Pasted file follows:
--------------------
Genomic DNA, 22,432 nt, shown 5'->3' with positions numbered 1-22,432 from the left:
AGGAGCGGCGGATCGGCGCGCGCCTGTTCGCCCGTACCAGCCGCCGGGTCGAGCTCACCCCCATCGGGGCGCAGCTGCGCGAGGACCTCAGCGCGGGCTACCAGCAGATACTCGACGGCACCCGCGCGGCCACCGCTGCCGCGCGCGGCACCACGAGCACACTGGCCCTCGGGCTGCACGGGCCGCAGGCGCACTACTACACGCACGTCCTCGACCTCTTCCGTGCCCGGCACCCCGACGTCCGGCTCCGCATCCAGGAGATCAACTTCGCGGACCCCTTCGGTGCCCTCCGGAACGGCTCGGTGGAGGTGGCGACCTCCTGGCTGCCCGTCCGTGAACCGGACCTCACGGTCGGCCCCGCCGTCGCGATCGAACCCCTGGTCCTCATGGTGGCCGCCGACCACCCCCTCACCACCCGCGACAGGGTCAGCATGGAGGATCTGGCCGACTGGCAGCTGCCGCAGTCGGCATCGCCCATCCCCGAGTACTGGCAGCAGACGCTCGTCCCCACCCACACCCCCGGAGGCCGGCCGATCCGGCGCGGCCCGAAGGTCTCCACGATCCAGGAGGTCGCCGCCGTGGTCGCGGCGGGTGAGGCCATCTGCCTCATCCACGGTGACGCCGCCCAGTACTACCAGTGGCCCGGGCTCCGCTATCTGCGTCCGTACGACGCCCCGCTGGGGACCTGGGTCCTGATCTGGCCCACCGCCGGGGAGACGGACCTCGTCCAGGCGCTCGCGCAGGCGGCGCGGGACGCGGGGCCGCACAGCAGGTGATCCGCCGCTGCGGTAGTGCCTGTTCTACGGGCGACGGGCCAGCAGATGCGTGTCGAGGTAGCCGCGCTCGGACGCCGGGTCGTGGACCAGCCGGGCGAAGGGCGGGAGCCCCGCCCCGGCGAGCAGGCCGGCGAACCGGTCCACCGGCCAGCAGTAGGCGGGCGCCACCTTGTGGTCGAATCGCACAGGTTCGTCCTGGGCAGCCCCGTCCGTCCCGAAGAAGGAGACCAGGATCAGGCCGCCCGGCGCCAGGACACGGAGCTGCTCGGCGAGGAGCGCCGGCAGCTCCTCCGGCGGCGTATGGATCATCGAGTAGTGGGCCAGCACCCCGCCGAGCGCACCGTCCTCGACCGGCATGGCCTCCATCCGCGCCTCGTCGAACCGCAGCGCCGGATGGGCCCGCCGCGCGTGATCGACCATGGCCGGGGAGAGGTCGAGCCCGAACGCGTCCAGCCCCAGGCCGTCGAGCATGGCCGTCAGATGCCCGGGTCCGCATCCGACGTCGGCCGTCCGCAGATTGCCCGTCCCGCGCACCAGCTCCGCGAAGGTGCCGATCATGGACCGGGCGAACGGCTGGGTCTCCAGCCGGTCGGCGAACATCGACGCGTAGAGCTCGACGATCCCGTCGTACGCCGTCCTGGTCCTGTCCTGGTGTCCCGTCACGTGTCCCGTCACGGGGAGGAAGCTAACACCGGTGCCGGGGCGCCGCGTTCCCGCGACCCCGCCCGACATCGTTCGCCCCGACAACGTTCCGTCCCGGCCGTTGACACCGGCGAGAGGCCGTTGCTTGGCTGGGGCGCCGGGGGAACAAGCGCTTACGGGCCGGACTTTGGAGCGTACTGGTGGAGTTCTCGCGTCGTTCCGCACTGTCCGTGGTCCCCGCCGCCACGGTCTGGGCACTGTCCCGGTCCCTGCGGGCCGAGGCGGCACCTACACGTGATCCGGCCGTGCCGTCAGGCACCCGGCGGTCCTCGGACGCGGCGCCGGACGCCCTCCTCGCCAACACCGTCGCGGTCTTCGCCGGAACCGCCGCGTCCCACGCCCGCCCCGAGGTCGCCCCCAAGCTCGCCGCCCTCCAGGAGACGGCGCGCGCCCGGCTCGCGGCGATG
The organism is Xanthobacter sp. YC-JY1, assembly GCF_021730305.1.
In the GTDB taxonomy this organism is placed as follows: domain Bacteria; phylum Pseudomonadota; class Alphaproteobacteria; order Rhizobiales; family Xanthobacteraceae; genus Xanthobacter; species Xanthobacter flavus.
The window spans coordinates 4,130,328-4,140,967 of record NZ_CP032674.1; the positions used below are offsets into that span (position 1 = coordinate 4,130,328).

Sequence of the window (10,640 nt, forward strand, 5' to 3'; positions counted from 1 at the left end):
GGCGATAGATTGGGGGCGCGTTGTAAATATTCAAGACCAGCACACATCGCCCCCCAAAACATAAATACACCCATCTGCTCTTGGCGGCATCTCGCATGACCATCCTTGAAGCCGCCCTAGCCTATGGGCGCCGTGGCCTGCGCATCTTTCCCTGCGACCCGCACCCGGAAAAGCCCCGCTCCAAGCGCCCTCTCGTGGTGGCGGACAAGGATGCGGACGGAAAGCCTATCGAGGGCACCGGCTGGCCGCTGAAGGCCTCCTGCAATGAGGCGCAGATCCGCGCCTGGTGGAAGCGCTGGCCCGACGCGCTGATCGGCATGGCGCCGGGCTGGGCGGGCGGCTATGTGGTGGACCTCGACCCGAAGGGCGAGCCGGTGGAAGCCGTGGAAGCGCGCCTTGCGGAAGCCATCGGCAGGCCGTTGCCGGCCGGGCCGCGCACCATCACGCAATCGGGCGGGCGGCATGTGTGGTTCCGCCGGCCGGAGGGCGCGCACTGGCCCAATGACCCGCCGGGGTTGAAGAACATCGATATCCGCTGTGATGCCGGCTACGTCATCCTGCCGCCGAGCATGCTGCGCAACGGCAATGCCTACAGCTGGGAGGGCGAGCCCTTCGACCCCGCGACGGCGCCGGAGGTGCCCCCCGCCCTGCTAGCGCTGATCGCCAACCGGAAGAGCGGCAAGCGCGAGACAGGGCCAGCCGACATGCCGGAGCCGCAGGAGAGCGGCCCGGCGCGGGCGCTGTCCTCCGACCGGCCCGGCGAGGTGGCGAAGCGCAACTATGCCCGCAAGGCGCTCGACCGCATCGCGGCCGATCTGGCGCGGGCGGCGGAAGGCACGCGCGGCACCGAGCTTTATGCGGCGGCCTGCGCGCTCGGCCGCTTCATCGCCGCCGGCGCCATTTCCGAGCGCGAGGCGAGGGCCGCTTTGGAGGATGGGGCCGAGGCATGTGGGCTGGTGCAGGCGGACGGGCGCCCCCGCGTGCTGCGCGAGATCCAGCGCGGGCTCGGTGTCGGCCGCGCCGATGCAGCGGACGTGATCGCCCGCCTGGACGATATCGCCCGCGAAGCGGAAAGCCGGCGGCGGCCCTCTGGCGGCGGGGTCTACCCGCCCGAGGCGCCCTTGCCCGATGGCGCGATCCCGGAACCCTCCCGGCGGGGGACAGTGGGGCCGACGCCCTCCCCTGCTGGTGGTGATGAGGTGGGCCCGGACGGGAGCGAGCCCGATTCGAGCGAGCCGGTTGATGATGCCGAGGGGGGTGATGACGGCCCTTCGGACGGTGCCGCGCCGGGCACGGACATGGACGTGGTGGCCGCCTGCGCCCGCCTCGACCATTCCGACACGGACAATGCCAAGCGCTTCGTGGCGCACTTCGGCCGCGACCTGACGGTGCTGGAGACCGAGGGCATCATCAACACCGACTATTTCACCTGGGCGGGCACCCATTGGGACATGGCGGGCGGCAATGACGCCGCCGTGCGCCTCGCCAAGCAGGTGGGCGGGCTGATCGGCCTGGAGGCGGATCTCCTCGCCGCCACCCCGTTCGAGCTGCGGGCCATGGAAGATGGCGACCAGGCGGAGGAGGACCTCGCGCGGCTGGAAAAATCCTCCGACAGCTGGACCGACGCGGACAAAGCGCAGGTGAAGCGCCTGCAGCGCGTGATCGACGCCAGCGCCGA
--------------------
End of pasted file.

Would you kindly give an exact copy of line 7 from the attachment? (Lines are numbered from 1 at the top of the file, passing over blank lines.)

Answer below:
GGCGATAGATTGGGGGCGCGTTGTAAATATTCAAGACCAGCACACATCGCCCCCCAAAACATAAATACACCCATCTGCTCTTGGCGGCATCTCGCATGACCATCCTTGAAGCCGCCCTAGCCTATGGGCGCCGTGGCCTGCGCATCTTTCCCTGCGACCCGCACCCGGAAAAGCCCCGCTCCAAGCGCCCTCTCGTGGTGGCGGACAAGGATGCGGACGGAAAGCCTATCGAGGGCACCGGCTGGCCGCTGAAGGCCTCCTGCAATGAGGCGCAGATCCGCGCCTGGTGGAAGCGCTGGCCCGACGCGCTGATCGGCATGGCGCCGGGCTGGGCGGGCGGCTATGTGGTGGACCTCGACCCGAAGGGCGAGCCGGTGGAAGCCGTGGAAGCGCGCCTTGCGGAAGCCATCGGCAGGCCGTTGCCGGCCGGGCCGCGCACCATCACGCAATCGGGCGGGCGGCATGTGTGGTTCCGCCGGCCGGAGGGCGCGCACTGGCCCAATGACCCGCCGGGGTTGAAGAACATCGATATCCGCTGTGATGCCGGCTACGTCATCCTGCCGCCGAGCATGCTGCGCAACGGCAATGCCTACAGCTGGGAGGGCGAGCCCTTCGACCCCGCGACGGCGCCGGAGGTGCCCCCCGCCCTGCTAGCGCTGATCGCCAACCGGAAGAGCGGCAAGCGCGAGACAGGGCCAGCCGACATGCCGGAGCCGCAGGAGAGCGGCCCGGCGCGGGCGCTGTCCTCCGACCGGCCCGGCGAGGTGGCGAAGCGCAACTATGCCCGCAAGGCGCTCGACCGCATCGCGGCCGATCTGGCGCGGGCGGCGGAAGGCACGCGCGGCACCGAGCTTTATGCGGCGGCCTGCGCGCTCGGCCGCTTCATCGCCGCCGGCGCCATTTCCGAGCGCGAGGCGAGGGCCGCTTTGGAGGATGGGGCCGAGGCATGTGGGCTGGTGCAGGCGGACGGGCGCCCCCGCGTGCTGCGCGAGATCCAGCGCGGGCTCGGTGTCGGCCGCGCCGATGCAGCGGACGTGATCGCCCGCCTGGACGATATCGCCCGCGAAGCGGAAAGCCGGCGGCGGCCCTCTGGCGGCGGGGTCTACCCGCCCGAGGCGCCCTTGCCCGATGGCGCGATCCCGGAACCCTCCCGGCGGGGGACAGTGGGGCCGACGCCCTCCCCTGCTGGTGGTGATGAGGTGGGCCCGGACGGGAGCGAGCCCGATTCGAGCGAGCCGGTTGATGATGCCGAGGGGGGTGATGACGGCCCTTCGGACGGTGCCGCGCCGGGCACGGACATGGACGTGGTGGCCGCCTGCGCCCGCCTCGACCATTCCGACACGGACAATGCCAAGCGCTTCGTGGCGCACTTCGGCCGCGACCTGACGGTGCTGGAGACCGAGGGCATCATCAACACCGACTATTTCACCTGGGCGGGCACCCATTGGGACATGGCGGGCGGCAATGACGCCGCCGTGCGCCTCGCCAAGCAGGTGGGCGGGCTGATCGGCCTGGAGGCGGATCTCCTCGCCGCCACCCCGTTCGAGCTGCGGGCCATGGAAGATGGCGACCAGGCGGAGGAGGACCTCGCGCGGCTGGAAAAATCCTCCGACAGCTGGACCGACGCGGACAAAGCGCAGGTGAAGCGCCTGCAGCGCGTGATCGACGCCAGCGCCGA